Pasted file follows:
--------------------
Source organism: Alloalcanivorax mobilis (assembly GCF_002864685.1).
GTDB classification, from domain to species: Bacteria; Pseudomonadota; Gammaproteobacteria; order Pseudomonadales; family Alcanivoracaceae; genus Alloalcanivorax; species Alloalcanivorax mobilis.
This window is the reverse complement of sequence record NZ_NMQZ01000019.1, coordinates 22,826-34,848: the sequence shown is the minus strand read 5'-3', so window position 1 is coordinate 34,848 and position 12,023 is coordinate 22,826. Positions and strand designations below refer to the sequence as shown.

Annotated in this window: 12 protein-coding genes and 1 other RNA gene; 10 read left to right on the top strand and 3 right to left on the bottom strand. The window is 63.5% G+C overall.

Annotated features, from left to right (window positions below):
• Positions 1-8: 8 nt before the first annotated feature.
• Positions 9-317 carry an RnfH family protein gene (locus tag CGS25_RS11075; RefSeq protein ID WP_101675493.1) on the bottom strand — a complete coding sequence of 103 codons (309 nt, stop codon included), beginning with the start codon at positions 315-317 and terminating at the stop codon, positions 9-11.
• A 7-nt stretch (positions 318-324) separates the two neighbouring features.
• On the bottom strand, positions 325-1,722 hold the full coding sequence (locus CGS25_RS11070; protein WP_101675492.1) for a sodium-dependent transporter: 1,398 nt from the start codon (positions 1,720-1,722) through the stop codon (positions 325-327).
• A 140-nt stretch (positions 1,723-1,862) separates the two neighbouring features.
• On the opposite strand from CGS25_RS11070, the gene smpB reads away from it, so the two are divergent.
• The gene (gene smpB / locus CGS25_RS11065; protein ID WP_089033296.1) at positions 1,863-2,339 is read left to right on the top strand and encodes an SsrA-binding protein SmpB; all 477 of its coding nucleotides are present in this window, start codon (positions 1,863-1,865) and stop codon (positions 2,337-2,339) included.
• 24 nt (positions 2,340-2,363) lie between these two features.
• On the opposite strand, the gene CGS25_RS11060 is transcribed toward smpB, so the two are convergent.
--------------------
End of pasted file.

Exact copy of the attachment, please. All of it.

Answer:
Source organism: Alloalcanivorax mobilis (assembly GCF_002864685.1).
GTDB classification, from domain to species: Bacteria; Pseudomonadota; Gammaproteobacteria; order Pseudomonadales; family Alcanivoracaceae; genus Alloalcanivorax; species Alloalcanivorax mobilis.
This window is the reverse complement of sequence record NZ_NMQZ01000019.1, coordinates 22,826-34,848: the sequence shown is the minus strand read 5'-3', so window position 1 is coordinate 34,848 and position 12,023 is coordinate 22,826. Positions and strand designations below refer to the sequence as shown.

Annotated in this window: 12 protein-coding genes and 1 other RNA gene; 10 read left to right on the top strand and 3 right to left on the bottom strand. The window is 63.5% G+C overall.

Annotated features, from left to right (window positions below):
• Positions 1-8: 8 nt before the first annotated feature.
• Positions 9-317 carry an RnfH family protein gene (locus tag CGS25_RS11075; RefSeq protein ID WP_101675493.1) on the bottom strand — a complete coding sequence of 103 codons (309 nt, stop codon included), beginning with the start codon at positions 315-317 and terminating at the stop codon, positions 9-11.
• A 7-nt stretch (positions 318-324) separates the two neighbouring features.
• On the bottom strand, positions 325-1,722 hold the full coding sequence (locus CGS25_RS11070; protein WP_101675492.1) for a sodium-dependent transporter: 1,398 nt from the start codon (positions 1,720-1,722) through the stop codon (positions 325-327).
• A 140-nt stretch (positions 1,723-1,862) separates the two neighbouring features.
• On the opposite strand from CGS25_RS11070, the gene smpB reads away from it, so the two are divergent.
• The gene (gene smpB / locus CGS25_RS11065; protein ID WP_089033296.1) at positions 1,863-2,339 is read left to right on the top strand and encodes an SsrA-binding protein SmpB; all 477 of its coding nucleotides are present in this window, start codon (positions 1,863-1,865) and stop codon (positions 2,337-2,339) included.
• 24 nt (positions 2,340-2,363) lie between these two features.
• On the opposite strand, the gene CGS25_RS11060 is transcribed toward smpB, so the two are convergent.